Friday, September 2, 2016

Catholic Hermit Praises God for The Nibbler

The little table out by the road upon which this nothing consecrated Catholic hermit places choice, fresh, organic produce is ever a source of lessons and praise.

A few days ago I awoke to a scene out there of smashed, large, ripe tomatoes.  Yes, I'd left some out there as I've done before, as sometimes (often) I cannot get the body physically up off the mattress very early in the morning.  At first I was rather crestfallen, as it was rather destructive, and I thought of the soup base those tomatoes would have made--blended, frozen for winter soups.

However, I then decided it was better to think that some raccoons had gotten them, smashed them.  That was a happier thought than had a passer by done it, for animals are creatures of habit without moral values even if they have temporal souls (while we humans have eternal souls).  [See the section in The Catechism of the Catholic Church on "souls", as St. Thomas Aquinas did masterful writing and had great insights, well-thought out, on the topic of plant and animal, and human, souls.]

Then, over the past week or so, there has developed a situation at the roadside table in which I place out gorgeous, mounded quarts of berries and tomatoes (cherry-size plus some small plum-size beauties).  When I'd go out to check if there needed to be more produce and to collect any contributions, I discovered a "nibbler" had been there.  Quarts were nibbled down halfway--not all but one or two or so.

Well, this was rather discouraging, for I strive to provide "omnia pro Deo"--all for God and my best for God for others even in quarts of produce.  I like it to be bounteous and beautiful, fresh-picked, and sumptuous-tasting.  So if quarts are nibbled down and I do not catch it, some other passer-by may not get the full benefit of bounty and generosity.  

(I never suggest donation amounts for I am striving to detach and totally let God provide.  People may or may not contribute, and I learn to see my own reactions and accept if there is nothing or something, little or much.  It works well this way for my spiritual progress as well as to see how greatly God provides, helps me pay the water bill, compost cost, seeds and plant start costs, and this summer left over to pay my medical bills that popped up unexpectedly.)

So when I first noticed The Nibbler's effects, I was a bit discouraged and put out, frankly.  I considered a small sign at the table saying that if one is hungry or cannot contribute, that is all right--to just take the quart and enjoy it!  But then I decided to wait to see if it would continue.  

It did.  The Nibbler (or perhaps there are more than one nibblers) continued to snack, nibbling down quarts part-way--but also began leaving contributions for the snack.  I figure The Nibbler may be a hiker or cyclist who enjoys the refreshment and wholesome energy boost, en route.  There is nothing remotely nearby, otherwise, to get anything to eat or drink.

And I started to notice that The Nibbler began to leave contributions for the half-quart of snacking.  And I noticed that the contributions were more than generous--plus, if I'd get my head and heart turned Godward, I could see how masterful the Master in making me do more walking and picking to fill up the quarts and return them to the roadside table.  The contributions tend to me more than what i could hope for in a full quart contribution from generous passers-by.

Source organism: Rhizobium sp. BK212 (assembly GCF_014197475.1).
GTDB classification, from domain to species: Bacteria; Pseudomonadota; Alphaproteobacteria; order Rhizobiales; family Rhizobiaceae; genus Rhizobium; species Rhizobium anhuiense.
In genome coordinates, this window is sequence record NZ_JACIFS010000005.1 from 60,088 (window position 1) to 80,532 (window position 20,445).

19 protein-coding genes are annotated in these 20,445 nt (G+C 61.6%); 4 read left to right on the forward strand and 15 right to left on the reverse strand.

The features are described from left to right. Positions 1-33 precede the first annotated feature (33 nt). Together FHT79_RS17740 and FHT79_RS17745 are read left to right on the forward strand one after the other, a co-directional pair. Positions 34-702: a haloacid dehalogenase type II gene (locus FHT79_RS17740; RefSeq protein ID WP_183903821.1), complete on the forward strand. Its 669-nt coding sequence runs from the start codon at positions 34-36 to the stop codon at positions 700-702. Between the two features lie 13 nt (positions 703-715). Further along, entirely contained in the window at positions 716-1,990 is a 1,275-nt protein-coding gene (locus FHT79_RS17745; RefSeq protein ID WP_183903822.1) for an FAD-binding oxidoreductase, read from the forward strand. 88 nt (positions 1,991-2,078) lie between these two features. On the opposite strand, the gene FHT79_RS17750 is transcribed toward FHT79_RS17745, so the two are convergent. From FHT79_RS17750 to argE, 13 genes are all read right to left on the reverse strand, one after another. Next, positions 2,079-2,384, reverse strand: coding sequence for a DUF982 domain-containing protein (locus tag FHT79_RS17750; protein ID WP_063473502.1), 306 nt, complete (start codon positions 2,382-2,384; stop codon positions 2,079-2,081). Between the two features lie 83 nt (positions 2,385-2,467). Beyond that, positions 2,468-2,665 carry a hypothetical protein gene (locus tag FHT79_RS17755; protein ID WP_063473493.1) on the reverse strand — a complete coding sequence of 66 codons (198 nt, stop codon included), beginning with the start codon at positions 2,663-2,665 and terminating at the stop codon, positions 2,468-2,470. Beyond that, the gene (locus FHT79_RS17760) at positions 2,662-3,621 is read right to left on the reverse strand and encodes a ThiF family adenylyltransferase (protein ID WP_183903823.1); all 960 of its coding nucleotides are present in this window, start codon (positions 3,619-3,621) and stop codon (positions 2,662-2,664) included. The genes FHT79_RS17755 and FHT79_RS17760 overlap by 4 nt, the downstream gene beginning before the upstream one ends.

I make out very well, particularly in learning to appreciate The Nibbler for providing me with yet another lesson in perspective and in turning all to God in the positive ways of goodness and fruitfulness that God always provides if we see it His way.  Someone gets a delicious snack along his or her route; I get more exercise and stretching in walking and bending, picking, and replacing; and I also get, most of the time, probably more a tangible contribution than had a person taken the full quart.  

(Sometimes people leave nothing or very little; and my perspective on that is learning the positive of detachment, trust, appreciation and the reminder that all this is God's creation and effort, even down to the energy and ability for me to plant, water, and pick.)  

Definitely, I can praise God for The Nibbler.  I see that I am by far the beneficiary of all good in this effort of a little roadside table and offering fresh, organic produce which depends upon what has grown, ripened, and people desire.  The crows twice got the corn plantings before I realized they were the sneaky culprits. 

I learned about "row covers", and now I'm awaiting with hope, if the weather holds, some corn beyond the 8 ears thus far that the crows did not snatch early on of the plantings.  Yet, a raccoon or two has become "nibblers", and I am dealing with them in a man v. nature mode.  The bird-netting for the berries had a brown rat in it the other day, and I apologized to the rat but explained I was not a saint and thus did not quite have it in me at this phase of my spiritual development, to reach in and try to untangle it.  

I prayed and asked the Lord to ease it from this life peacefully, as the critter was toward the end of its struggle when I happened upon it.  The next morning, some other creature had enjoyed sustenance; the rat had been disposed of, probably in a hawks maw and stomach.  I shared this experience with the grandson who called this morning.  He, age 9, informed me of the scientific term and concept:  nature's food chain.

Praise God for The Nibblers, human and creaturely!  Praise God for bounteous produce, for all He gives us to eat and share, and for generous contributors in our daily lives.  God provides!

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